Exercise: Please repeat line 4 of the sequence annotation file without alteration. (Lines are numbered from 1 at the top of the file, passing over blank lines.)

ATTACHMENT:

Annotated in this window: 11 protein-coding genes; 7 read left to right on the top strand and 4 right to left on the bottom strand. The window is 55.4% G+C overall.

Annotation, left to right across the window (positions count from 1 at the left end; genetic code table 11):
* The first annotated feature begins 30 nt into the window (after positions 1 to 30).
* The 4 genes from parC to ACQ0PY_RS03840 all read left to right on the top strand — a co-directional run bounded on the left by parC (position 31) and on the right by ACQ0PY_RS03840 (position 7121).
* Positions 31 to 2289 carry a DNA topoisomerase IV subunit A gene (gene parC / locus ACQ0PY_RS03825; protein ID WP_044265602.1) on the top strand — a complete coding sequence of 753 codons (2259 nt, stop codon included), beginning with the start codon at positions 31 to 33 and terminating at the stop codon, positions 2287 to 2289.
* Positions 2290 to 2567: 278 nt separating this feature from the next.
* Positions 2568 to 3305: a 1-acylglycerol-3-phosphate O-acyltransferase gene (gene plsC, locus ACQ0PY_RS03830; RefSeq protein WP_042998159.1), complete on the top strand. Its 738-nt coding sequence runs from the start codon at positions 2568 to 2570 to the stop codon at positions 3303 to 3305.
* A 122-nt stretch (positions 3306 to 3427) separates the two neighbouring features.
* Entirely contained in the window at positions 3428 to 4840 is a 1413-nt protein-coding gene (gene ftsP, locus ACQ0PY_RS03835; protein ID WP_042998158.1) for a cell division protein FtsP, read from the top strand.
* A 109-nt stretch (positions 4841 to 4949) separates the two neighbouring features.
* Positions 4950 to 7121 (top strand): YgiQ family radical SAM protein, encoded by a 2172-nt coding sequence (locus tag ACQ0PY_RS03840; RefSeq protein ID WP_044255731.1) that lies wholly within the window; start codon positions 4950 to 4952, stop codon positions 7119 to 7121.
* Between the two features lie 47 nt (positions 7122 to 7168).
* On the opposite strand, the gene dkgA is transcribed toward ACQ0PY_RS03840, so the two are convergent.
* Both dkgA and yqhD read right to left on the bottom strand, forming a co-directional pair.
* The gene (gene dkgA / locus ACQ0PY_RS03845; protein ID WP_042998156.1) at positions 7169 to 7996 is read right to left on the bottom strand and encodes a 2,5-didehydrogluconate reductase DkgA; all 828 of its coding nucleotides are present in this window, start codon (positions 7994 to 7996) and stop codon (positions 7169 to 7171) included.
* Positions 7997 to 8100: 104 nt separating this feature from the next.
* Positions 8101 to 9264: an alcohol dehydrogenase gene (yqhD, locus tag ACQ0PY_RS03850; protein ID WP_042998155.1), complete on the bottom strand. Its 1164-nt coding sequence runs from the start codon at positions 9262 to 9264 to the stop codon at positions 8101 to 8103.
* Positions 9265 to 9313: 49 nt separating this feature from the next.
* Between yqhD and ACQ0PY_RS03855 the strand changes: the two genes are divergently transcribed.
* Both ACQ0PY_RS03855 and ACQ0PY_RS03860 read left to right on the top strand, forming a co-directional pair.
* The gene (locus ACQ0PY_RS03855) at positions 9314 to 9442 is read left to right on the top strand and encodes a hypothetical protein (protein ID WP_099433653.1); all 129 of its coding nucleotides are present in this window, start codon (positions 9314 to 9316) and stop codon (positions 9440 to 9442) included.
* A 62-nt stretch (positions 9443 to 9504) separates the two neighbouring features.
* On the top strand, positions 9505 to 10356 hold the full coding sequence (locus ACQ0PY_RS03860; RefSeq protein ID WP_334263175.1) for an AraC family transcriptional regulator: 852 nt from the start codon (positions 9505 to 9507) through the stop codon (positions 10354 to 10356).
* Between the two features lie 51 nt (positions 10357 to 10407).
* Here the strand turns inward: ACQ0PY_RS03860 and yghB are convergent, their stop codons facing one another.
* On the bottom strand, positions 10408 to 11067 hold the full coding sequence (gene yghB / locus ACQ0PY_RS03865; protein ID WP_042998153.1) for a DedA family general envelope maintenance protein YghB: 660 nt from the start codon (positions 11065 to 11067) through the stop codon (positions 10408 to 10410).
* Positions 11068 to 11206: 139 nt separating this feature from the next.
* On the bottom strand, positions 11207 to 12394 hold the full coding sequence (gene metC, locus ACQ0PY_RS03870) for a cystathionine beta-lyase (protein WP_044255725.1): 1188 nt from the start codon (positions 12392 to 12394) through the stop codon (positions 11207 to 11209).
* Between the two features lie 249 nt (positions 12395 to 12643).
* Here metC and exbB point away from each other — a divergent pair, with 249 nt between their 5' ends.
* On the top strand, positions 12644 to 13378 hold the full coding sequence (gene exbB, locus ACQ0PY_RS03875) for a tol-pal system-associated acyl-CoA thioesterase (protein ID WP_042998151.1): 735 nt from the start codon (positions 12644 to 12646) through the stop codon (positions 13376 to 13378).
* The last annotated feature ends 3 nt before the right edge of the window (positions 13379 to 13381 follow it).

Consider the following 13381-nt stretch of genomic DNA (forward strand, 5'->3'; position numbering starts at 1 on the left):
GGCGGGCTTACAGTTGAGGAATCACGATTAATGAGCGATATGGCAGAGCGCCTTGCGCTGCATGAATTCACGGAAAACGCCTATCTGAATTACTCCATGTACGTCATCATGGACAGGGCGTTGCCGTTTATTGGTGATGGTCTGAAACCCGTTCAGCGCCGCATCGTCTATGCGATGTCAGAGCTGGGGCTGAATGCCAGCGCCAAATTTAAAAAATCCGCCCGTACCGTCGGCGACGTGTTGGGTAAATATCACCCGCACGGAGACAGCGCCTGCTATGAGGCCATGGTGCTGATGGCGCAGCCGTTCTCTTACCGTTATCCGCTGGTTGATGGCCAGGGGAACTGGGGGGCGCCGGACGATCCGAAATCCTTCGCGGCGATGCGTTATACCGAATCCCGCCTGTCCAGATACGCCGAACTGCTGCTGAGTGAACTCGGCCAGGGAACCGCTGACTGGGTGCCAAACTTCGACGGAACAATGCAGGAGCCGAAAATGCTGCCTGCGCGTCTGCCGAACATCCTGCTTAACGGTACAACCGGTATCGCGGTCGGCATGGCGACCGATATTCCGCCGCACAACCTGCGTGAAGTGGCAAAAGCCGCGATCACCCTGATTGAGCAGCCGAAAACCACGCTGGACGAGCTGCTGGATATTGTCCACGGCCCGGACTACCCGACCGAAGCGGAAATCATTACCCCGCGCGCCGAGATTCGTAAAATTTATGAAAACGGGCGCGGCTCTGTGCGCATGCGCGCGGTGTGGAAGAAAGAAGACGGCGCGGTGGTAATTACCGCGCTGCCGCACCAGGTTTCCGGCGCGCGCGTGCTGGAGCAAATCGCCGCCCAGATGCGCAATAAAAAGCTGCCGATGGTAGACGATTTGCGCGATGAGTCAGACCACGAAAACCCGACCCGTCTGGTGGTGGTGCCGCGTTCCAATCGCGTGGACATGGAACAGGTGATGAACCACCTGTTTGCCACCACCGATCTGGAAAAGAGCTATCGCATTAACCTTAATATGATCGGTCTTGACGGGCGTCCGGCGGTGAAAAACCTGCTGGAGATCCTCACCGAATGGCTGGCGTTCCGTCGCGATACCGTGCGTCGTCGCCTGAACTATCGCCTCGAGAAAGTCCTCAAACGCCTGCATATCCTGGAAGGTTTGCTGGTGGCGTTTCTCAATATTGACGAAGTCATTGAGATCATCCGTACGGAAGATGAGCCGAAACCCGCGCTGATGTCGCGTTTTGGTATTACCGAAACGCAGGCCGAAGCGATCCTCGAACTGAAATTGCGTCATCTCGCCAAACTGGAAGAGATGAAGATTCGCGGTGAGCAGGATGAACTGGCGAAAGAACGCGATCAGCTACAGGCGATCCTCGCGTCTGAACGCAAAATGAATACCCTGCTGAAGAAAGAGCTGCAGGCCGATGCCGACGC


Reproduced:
* The 4 genes from parC to ACQ0PY_RS03840 all read left to right on the top strand — a co-directional run bounded on the left by parC (position 31) and on the right by ACQ0PY_RS03840 (position 7121).